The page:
So Afraid of the Russians

I used to enjoy playing Made for TV’s So Afraid of the Russians when I was a DJ in college.

It was a funny song — but frankly, we were afraid of the Russians. Plattsburgh Air Force Base, a stone’s throw from the campus, was understood to be a first strike target in the event of nuclear war.
Down at the bars we’d sometimes meet kids our own age who were from the base. Instead of going to class every day, they’d load bombs and fuel planes out on the flight line. That seemed strange to us, but when my own son decided he’s rather be a machine gunner in the Marines than a college student, I understood better.

That song was released in 1983, but certainly feels relevant again — even though the greatest threat we face may not be the Russians, but our own president.

Reckoning

St. Peter settled into his chair. It looked like another long day — but every day’s a long day when you’re holding the keys of the kingdom. Peter has plenty of help for this day-to-day stuff, but he still likes to pull a shift at the pearly gates.

Halfway through the morning an interesting case approached the bench.

“So, in life you were a talk radio host.” St. Peter peered over his glasses. Standing before him was an ordinary looking man whose head was shaped rather like a light bulb. He was sweating and looking down at his shoes. “On the radio in Albany for 30 years. Albany. That’s certainly the minors.”

St. Peter flipped through a thick pile of paper.

“You said some pretty colorful things about people. Immigrants, refugees, Muslims, women, gays, lesbians, transgender. State workers, union members, cops, firemen, teachers. You’re tough on politicians. I suppose I get that, but you called Elizabeth Warren ‘Pocahontas’ 37 times in one morning? Really. Shall I go on, this is a very long list?”

“St. Peter, you need to understand, that’s not me — it’s just my act. It’s a radio show, it’s supposed to be entertainment. I don’t really believe all that stuff that I say.”

“Ah, entertainment. I can’t tell you how many times I’ve heard that. Remember the Romans feeding people to the lions? Entertainment. Dogfighting? Entertainment. Cop Rock? Entertainment.”

There was silence.

“C’mon, smile, that was a joke.”

St. Peter shoved his files aside.

“Look, maybe you didn’t believe everything you said — actually, I can’t accept that anyone would be so stupid — but do you think the people who listened to you understood that it was an act? I think they heard someone who echoed back the fear and hatred in their hearts.”

“What about them,” the host asked. “I was just saying that stuff — the listeners were the ones doing the hating.”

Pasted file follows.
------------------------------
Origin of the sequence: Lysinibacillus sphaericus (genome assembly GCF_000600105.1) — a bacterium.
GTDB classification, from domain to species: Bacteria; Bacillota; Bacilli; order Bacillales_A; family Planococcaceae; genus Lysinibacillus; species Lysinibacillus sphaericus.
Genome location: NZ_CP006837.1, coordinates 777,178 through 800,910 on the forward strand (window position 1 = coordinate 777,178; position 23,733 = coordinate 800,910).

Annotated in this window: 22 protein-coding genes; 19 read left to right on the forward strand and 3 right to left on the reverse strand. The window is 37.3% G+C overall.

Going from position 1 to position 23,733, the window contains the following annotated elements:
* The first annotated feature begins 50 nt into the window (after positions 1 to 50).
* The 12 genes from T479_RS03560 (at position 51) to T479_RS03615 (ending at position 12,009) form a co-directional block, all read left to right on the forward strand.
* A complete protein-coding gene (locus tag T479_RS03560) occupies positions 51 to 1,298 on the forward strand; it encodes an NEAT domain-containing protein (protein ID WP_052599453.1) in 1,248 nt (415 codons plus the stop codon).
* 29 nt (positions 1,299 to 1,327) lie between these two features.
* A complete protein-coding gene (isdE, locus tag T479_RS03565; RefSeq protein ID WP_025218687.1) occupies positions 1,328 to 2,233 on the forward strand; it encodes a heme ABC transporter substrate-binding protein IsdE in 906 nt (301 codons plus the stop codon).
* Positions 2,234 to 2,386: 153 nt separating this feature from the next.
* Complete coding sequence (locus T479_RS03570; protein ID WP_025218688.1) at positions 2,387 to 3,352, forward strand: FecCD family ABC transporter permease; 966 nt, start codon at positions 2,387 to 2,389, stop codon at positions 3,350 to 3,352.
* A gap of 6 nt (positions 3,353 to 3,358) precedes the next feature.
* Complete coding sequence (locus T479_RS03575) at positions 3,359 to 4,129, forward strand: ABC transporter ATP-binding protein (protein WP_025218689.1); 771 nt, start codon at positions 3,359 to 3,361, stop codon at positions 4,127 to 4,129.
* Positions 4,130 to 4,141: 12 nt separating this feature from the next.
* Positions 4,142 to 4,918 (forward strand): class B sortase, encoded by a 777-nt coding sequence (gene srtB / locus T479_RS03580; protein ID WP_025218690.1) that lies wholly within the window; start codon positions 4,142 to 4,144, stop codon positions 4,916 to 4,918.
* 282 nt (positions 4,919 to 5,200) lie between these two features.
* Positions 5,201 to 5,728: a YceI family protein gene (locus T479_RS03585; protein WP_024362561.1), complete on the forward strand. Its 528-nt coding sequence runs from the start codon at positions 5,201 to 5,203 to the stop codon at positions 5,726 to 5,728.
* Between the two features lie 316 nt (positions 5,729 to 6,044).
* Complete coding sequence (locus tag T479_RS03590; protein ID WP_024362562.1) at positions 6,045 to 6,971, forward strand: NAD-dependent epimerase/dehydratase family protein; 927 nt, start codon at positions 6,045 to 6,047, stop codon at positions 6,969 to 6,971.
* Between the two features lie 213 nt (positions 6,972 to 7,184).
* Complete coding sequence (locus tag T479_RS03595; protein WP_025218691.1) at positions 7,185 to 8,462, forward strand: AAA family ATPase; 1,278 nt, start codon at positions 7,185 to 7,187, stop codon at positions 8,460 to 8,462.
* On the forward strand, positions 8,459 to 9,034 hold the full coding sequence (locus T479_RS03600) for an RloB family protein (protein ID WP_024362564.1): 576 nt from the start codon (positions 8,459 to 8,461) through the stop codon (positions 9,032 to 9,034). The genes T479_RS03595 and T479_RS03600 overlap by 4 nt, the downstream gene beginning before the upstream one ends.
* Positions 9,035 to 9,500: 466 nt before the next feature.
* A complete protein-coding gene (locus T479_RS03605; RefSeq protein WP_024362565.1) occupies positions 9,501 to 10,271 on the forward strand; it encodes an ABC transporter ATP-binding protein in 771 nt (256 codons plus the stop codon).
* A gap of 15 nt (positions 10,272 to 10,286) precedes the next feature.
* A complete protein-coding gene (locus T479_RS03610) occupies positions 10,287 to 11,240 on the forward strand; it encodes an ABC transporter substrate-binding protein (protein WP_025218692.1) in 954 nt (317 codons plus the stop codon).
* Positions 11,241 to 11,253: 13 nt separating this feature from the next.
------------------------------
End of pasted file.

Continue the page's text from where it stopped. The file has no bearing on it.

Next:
More silence. It was a moment, but it felt like a week.

“Well, I was going to ask if you’re ready to repent, but you already answered my question.”

St. Peter started tapping on his keyboard (a 27-inch iMac, in case you’re wondering) and cleared his throat.

“OK, here’s what’s going to happen. We’re sending you downstairs to think this over. We grant you an appeal automatically, but as you can imagine, there’s quite a wait before we hear your case. Right now, our next opening is in… March 2896. You’ll get a letter with the exact date.”

An angel stepped up to lead the man away.

“Hey, don’t look so glum, it could be worse. One of your friends will be down there to join you soon. Maybe you’ve heard of him. Trump. Donald Trump? OK, who’s next?”

A Breath of Fresh Air

A guy I used to work with believed that toilet smells are hazardous to our health. He’d gesture down the hall to the well-used men’s room. “That first floor bathroom is going to make you sick,” he explained. “When you smell someone’s shit in there, you’re breathing in tiny shit particles,” I nodded in agreement, not because I agreed, but because I didn’t want him to know that I thought he was nuts.

No, I didn’t agree with his particle thesis, but nobody could dispute that the bathroom often smelled revolting. In the interest of full disclosure, I hold the controversial view that people should poop at home, not at the office.

So, one day I decided I’d had enough. Early in the morning, I set up some old sneakers and a pair of jeans in bathroom so it would appear that someone was seated in the stall. During the day, I saw several flustered people go in the bathroom and exit quickly seeing the crapper was occupied. Those needing to use the urinal did so without being subjected to a toxic atmosphere.

Finally, very late in the day, someone peered over the stall door and discovered the ruse. I’m not going to name the person who peeked, and believe me, it’s a name many of you would know.

Some of you will see this as a cruel prank, but is it really crueler than fouling a public space you share with your co-workers? Here’s some advice if you really need to go: take it to another floor.

Coyote Ugly

“The coyotes were after me!”

My wife was out of breath and extremely worked up after rushing back home with the dogs. In the woods along her regular route she’d heard a pack of coyotes — or at least what sounded like a pack of coyotes. She didn’t actually see them, but in the dark, scary noises are amplified; they may not have truly been “after” her, but it seemed that way.

Coyotemania gripped our house for a week, and we were consumed with talk of carrying pepper spray and cudgels to ward off the invaders. Then this.

According to the Times Union, these signs were posted around two adjoining golf courses in Albany and Bethlehem, warning of coyotes (“They are smart and fast”) and cautioning people not to mess with them.

By the way, what do you do if you encounter coyotes on the golf course? Let them play through.